- Stephanie Kelton

History proves, conclusively, that the fundamental tenet of MMT - namely, the ability of government to eliminate shortages by creating money - is completely nonsensical.  This will be demonstrated by discussing the emergence of the world's first jet fighter and the use of oxen to tow it into takeoff position.  When the world's first operational jet fighter, the ME-262, entered combat, all other fighter aircraft  (essentially) became obsolete. (3) The ME-262's advantages went far beyond its jet engines.  Indeed, not long after the ME-262 entered combat the British employed their jet fighter, the Gloster Meteor.  The ME-262, unlike the Meteor, had swept back wings, optimized for high-speed flight.  It also employed leading edge slats that gave it improved maneuverability at high angles of attack.  It was armed with four Mk-108 30-mm revolver type cannons; part of the family of aircraft guns that provide the design basis for all single-barrel aircraft canon today.   Finally, in one of its last design iterations, it employed R4M folding fin rockets.  This gave the aircraft 'standoff' capability to attack and break up the large bomber formations which relied on fields of mutual defensive fire for much of their protection.  

The ME-262 was developed, designed and manufactured under the direction of an all-powerful central government.  This central government issued its own paper currency and compelled, under the penalty of death, people to use this paper currency.  (Black markets were considered treasonous and subject to capital punishment)  All this economic, political and punitive power notwithstanding, the German government was incapable of conjuring fuel into existence.  For years, Germany had struggled to supply fuel to its armies.  See Table 1 for German and US fuel production for the years 1942 - 1944.  (4)  As a result of these shortages, the ME-262 was towed into takeoff position by oxen!  The same animals the Romans used to haul their military hardware around!  See Figure 1.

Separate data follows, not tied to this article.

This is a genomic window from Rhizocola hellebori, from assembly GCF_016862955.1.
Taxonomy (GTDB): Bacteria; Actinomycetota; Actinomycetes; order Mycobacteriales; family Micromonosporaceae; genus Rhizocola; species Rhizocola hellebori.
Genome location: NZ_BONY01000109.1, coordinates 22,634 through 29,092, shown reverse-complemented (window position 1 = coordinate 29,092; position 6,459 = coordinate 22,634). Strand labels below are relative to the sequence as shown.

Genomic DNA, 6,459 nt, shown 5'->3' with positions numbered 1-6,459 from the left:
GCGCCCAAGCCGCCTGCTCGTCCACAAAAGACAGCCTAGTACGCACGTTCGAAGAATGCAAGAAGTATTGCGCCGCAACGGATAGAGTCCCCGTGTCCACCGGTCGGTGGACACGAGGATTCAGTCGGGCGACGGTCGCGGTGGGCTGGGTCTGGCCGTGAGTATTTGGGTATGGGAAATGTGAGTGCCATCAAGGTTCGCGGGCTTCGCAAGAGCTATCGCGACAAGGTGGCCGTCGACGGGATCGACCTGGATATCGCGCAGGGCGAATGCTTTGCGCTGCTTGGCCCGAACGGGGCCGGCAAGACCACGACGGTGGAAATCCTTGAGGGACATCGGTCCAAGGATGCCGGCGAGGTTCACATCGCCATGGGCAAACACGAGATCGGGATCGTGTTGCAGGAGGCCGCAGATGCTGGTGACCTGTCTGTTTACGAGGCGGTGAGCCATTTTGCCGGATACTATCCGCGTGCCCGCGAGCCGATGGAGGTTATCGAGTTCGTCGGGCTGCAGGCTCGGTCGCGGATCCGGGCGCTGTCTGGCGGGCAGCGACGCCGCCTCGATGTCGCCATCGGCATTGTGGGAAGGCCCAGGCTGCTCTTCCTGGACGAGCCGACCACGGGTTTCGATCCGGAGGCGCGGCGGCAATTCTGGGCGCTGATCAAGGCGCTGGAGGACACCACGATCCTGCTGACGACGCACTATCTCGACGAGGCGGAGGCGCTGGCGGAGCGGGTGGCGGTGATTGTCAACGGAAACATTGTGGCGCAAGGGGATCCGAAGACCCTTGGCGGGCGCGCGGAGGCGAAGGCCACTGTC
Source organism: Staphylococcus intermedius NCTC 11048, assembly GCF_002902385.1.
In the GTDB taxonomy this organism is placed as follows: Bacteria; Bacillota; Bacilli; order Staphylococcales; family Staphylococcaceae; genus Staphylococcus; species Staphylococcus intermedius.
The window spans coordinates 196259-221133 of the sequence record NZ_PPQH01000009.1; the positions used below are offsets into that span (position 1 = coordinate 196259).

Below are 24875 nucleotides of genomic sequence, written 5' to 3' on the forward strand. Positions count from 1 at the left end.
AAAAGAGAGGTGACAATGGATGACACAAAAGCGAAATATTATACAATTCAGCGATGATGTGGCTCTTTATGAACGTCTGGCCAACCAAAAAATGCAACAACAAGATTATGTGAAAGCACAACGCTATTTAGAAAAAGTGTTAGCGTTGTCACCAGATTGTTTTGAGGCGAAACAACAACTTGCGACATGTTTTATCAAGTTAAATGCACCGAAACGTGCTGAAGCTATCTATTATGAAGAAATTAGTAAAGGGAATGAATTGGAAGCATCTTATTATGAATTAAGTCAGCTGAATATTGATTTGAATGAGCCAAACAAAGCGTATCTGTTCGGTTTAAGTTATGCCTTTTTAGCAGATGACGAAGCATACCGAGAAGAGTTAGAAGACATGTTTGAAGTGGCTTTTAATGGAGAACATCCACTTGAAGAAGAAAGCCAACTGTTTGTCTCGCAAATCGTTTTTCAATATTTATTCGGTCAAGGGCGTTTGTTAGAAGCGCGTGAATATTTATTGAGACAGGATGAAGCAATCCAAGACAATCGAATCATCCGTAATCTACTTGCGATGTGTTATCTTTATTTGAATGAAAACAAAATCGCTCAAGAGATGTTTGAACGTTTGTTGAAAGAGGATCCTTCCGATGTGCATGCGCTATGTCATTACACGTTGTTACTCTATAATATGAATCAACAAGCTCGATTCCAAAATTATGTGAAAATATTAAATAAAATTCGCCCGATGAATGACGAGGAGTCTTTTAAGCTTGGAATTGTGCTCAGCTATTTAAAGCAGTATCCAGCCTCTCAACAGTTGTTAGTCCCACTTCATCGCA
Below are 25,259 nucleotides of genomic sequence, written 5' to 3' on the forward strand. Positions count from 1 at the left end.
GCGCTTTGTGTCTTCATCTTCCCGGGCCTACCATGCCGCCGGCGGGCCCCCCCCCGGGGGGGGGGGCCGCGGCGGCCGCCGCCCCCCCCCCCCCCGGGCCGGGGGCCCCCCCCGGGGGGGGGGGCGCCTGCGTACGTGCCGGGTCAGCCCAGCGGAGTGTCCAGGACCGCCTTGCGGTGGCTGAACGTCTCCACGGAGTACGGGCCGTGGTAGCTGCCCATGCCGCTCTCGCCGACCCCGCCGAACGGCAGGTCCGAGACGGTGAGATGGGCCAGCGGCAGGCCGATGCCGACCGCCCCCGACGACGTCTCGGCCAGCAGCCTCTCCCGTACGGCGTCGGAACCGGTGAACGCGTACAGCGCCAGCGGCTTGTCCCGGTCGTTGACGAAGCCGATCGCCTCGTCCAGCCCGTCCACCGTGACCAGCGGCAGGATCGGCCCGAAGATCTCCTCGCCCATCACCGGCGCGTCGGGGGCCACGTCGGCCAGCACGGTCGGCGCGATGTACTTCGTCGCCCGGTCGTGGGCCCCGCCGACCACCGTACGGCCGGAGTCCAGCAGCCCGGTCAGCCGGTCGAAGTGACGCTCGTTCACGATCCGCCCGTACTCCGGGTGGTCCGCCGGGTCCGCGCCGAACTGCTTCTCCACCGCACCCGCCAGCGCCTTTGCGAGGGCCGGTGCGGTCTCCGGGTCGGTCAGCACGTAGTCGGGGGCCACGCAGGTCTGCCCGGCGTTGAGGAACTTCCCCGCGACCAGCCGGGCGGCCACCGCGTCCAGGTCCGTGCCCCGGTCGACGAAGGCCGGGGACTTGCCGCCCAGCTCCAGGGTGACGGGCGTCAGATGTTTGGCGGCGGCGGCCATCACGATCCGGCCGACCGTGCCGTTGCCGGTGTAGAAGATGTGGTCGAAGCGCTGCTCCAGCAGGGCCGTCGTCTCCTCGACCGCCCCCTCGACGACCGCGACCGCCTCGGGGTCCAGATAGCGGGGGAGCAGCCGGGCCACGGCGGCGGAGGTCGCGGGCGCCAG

TABLE 1: German and US Fuel Production (1942-1944)

FIGURE 1: Government's Ability to Create Money Doesn't Translate into the Creation of Goods

For those who think the example of the ME-262 and the inability of the German wartime governnment to provide it fuel proves nothing about the illegitimacy of MMT because it merely reflects the exigencies of war, history provides many other examples.  A historical example that closely parallels MMT is the French experience with the 'assignats.'  During the French revolution all church lands were seized and many churches ransacked.  (Notre Dame was first turned into a stable and then a "Temple of Reason.")  The murderous zealots leading the revolution believed that with church property now owned by the state, the state could create as much money as it wanted without the fear of inflation.  After all, the currency was now backed by the value of the confiscated church property.  The only thing the leaders of the French Revolution understood less than tolerance was economics.  They created a new currency, the assignat, to settle all government debts and issued this currency without limit.  It was an unmitigated disaster that led to a ruinous inflation, Napoleon and fifteen years of war throughout Europe.  It is no exaggeration to conclude that the creation of the assignat started the almost unbroken arc of decline that France continues to suffer from today.